2. Gain higher quality customers.

After you have identified your most valuable customers, you can work backwards to see how you’ve acquired them in the past. How did they learn about your company? What have their pain points been? What has excited them?

That way, you can identify the marketing channels where more high-value customers may live. For instance, if you notice most of these customers came from a particular audience segment on Facebook, you will want to double down on campaigns targeting that segment.

Alternatively, you can see if there are any common threads in their purchasing behaviors. For example, an electronics store may realize their most profitable customers are those who have purchased at least one laptop from them in the past.

That’s because those same customers will then return to the store and purchase anywhere between three and 15 tech accessories. Compare that to the average shopper who typically buys a handful of cheap smartphone accessories and has a LTV that is one-tenth the value of the store’s laptop buyers. In this instance, managers of the electronics store should try and push more customers to purchase a laptop.

Bottom line: finding your most valuable customers may be easier than you think. Ecommerce marketers can pinpoint ways to make existing customer relationships highly profitable.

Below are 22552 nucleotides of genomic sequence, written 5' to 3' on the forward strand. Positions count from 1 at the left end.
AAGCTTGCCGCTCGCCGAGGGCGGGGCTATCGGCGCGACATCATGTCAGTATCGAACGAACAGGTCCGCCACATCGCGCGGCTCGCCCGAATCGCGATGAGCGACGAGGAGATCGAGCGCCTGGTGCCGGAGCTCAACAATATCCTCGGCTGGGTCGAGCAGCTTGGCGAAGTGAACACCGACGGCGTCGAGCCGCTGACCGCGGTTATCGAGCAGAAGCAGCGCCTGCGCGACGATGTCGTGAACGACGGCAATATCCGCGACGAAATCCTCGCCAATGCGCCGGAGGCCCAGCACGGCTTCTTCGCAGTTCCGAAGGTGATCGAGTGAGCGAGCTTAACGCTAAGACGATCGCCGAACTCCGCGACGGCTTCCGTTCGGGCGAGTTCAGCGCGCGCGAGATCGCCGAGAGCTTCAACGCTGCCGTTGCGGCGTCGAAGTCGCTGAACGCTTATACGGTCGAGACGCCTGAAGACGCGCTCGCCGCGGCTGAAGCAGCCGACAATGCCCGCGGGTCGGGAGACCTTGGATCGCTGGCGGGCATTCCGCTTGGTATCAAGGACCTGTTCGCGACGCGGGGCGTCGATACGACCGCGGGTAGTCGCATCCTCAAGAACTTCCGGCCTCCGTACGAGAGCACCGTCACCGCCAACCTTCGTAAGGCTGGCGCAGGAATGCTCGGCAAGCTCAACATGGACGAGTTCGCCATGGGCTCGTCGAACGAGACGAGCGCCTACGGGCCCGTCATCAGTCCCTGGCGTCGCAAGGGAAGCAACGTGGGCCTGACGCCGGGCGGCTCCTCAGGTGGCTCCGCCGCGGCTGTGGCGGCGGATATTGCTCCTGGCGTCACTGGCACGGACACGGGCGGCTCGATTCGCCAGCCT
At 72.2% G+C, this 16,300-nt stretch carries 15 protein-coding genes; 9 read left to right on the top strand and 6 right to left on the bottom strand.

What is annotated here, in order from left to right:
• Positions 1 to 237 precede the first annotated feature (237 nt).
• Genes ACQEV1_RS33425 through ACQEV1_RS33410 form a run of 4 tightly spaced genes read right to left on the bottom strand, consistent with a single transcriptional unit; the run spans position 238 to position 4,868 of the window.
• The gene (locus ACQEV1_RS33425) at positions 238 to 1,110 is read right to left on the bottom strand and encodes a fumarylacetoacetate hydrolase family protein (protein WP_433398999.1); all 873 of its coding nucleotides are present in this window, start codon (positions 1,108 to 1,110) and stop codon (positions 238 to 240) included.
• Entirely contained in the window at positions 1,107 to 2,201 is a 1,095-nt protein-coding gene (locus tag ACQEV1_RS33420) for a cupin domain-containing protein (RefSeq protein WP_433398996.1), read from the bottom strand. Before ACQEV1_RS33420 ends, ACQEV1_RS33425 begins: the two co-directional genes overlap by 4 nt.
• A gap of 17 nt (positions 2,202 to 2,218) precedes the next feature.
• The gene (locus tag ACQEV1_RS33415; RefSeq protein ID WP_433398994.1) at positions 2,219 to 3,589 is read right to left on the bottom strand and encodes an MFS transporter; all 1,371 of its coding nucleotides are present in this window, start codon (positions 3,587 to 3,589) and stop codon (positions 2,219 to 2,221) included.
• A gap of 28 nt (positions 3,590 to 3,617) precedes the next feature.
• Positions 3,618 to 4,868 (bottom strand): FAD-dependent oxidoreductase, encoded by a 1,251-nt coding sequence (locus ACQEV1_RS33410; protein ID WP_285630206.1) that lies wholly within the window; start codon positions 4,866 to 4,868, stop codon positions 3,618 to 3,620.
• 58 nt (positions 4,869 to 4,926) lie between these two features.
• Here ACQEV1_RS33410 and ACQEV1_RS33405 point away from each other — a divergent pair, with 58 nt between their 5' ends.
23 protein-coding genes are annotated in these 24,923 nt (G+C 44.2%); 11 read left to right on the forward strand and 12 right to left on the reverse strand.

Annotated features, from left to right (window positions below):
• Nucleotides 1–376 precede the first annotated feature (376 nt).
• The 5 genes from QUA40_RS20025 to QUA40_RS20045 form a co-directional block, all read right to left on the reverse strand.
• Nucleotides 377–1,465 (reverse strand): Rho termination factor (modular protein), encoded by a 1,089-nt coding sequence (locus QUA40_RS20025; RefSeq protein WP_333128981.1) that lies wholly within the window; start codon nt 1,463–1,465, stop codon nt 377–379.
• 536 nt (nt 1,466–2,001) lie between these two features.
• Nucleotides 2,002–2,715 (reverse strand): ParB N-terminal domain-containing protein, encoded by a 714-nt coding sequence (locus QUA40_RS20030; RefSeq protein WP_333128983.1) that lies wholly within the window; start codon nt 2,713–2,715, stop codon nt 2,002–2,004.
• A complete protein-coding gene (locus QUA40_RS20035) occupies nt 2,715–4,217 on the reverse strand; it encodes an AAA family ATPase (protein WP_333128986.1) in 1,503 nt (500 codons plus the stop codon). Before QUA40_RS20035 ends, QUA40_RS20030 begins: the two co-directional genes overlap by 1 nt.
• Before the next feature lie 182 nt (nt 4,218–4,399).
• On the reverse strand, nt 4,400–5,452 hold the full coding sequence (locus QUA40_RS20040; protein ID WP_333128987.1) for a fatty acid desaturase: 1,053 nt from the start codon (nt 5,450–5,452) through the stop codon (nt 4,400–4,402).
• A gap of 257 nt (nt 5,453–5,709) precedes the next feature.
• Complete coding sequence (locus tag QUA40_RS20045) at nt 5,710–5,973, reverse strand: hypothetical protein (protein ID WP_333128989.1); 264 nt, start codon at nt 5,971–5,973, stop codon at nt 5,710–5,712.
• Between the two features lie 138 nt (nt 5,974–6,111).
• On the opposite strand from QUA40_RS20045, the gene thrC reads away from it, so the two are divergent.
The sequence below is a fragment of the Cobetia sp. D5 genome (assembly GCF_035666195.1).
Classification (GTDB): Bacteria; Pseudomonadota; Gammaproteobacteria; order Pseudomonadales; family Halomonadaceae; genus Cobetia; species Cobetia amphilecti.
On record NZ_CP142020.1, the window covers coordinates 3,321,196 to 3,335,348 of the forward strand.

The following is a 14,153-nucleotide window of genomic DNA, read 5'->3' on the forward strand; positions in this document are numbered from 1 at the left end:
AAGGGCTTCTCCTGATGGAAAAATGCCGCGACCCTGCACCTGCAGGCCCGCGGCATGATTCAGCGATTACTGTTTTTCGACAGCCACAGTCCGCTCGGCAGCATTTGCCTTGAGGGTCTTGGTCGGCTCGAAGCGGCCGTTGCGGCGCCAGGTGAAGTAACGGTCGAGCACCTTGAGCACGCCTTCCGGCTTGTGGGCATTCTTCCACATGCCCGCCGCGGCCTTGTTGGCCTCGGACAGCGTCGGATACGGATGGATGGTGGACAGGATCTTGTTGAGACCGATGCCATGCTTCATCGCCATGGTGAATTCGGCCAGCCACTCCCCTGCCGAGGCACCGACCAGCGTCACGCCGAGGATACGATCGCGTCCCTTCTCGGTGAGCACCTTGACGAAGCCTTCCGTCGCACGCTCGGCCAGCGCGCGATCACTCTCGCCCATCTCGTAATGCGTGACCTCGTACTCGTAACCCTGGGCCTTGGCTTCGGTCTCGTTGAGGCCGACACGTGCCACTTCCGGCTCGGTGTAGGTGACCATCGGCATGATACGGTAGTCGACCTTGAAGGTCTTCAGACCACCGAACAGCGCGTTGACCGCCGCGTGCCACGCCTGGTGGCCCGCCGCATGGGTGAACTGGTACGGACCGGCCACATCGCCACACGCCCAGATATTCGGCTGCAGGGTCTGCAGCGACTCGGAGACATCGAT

3. Build authentic and profitable relationships with all your customers.

Your best customers exhibit uncommon behaviors compared to the rest. They probably spend more time on your site, more money during each visit, and they most likely refer your brand and leave positive reviews.

To improve customer engagement, a few key strategies are:

  • Build an authentic brand with values and a mission that resonates with customers.
  • Prioritize customer success to ensure customers extract the most value from their purchase.
  • Create engaging content to encourage ongoing brand conversations
    Listen to your customers and act on their feedback.
  • Invest in research and development to improve existing products and produce new ones.

Only the highest-performing ecommerce brands will be able to achieve all of these things, which will help their business gain a competitive edge that will be irresistible to shoppers.

Your customers demand the best. And you should strive to build an ecommerce brand and store that’s deserving of their hard-earned money.

4. Terminate relationships with bad customers.

The sad truth is: Not all customers are quality shoppers. What’s worse: Some customers are simply undesirable.

What is a bad customer? Bad customers commonly request frequent refunds and dispute orders through their credit card companies, which can lead to costly chargebacks.